Toronto Zoo's Giant Pandas to Arrive on March 25
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Toronto Zoo’s Giant Pandas to Arrive on March 25

The two pandas are expected to go on display in May.

After several years of negotiations between the Chinese and Canadian governments, the Toronto Zoo finally announced, earlier today, that its two giant pandas are scheduled to touch down on Canadian soil on March 25. The male/female breeding pair, named Da Mao and Er Shun, are expected to go on display in May.

For some reason, the zoo decided to make this historic announcement with a Harlem Shake video (embedded above). At least they found a decent dancer to go inside the full-body panda costume.

The Toronto Zoo hasn’t had pandas since 1985, when China sent some bears for a brief, three-month stay. Da Mao and Er Shun will be here for a minimum of five years, meaning there will be plenty of time for us to watch them eat bamboo and sleep—two things which, if we understand the Zoo’s press materials correctly, account for about 95 per cent of the average panda’s daily activities.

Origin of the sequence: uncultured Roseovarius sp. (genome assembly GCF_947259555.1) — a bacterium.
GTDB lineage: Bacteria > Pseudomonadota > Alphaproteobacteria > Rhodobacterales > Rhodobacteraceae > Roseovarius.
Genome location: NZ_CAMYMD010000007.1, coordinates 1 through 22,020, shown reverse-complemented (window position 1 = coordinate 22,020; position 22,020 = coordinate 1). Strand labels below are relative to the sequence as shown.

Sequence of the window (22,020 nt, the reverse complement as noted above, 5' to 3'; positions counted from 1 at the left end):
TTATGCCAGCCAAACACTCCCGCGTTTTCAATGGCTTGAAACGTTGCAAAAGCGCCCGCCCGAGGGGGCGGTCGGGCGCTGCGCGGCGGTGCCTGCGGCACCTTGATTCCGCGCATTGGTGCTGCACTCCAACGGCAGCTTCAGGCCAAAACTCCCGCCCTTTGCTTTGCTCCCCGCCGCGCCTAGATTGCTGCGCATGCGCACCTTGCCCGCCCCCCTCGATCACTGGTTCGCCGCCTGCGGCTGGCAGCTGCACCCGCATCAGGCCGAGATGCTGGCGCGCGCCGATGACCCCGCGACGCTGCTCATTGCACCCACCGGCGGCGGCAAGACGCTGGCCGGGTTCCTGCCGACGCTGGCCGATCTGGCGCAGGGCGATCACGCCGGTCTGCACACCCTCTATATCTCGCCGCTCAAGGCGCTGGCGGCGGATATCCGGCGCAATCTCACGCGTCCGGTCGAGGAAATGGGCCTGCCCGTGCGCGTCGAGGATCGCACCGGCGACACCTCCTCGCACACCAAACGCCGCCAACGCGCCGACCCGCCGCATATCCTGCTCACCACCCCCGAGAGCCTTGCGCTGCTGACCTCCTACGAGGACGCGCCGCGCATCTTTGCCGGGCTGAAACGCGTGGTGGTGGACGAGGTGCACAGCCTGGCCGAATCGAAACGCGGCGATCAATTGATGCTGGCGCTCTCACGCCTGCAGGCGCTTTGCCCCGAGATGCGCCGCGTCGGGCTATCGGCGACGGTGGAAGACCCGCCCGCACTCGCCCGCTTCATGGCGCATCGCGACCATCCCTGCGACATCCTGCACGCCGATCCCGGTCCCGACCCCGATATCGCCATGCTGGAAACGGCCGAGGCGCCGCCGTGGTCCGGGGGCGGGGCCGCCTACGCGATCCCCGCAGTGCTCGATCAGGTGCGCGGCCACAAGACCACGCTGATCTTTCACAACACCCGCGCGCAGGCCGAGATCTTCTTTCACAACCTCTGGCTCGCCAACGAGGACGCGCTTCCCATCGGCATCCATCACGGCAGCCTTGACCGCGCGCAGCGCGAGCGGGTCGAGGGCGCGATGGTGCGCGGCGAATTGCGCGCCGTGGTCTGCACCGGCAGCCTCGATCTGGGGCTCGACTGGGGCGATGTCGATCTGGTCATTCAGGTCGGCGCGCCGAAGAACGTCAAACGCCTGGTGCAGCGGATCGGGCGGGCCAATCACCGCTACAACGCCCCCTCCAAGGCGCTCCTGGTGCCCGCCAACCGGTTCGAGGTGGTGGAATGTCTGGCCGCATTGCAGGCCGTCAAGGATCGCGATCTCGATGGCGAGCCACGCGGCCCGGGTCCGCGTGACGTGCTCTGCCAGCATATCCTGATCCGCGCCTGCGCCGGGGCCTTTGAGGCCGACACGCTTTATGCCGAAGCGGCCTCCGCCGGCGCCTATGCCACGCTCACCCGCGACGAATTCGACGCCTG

Bringing the pandas to Canada required a number of diplomatic interventions, both by Toronto politicians and by Prime Minister Stephen Harper himself, who personally announced the deal in February, during a trip to China.

The Toronto Zoo will reportedly pay an annual $1 million fee to China for the privilege of hosting the bears. Also, as part of the deal, the zoo is renovating an old tiger enclosure so the pandas can live there. The details of the new exhibit space are online, in PDF format.

After the pandas’ time in Toronto is up, they’ll go to Calgary for whatever remains of their ten-year loan period. According to the zoo’s press materials, Da Mao and Er Shun could end up remaining in Toronto longer than five years if they manage to produce a baby panda during their stay.

Also of interest: they’re being shipped by FedEx, albeit with more care than would be devoted to the average piece of business mail. Godspeed, pandas.

UPDATE: March 13, 2013, 4:55 PM Robin Hale, the Toronto Zoo’s chief operating officer, now tells us that the $1 million annual fee is actually a mandatory contribution to China’s panda conservation program.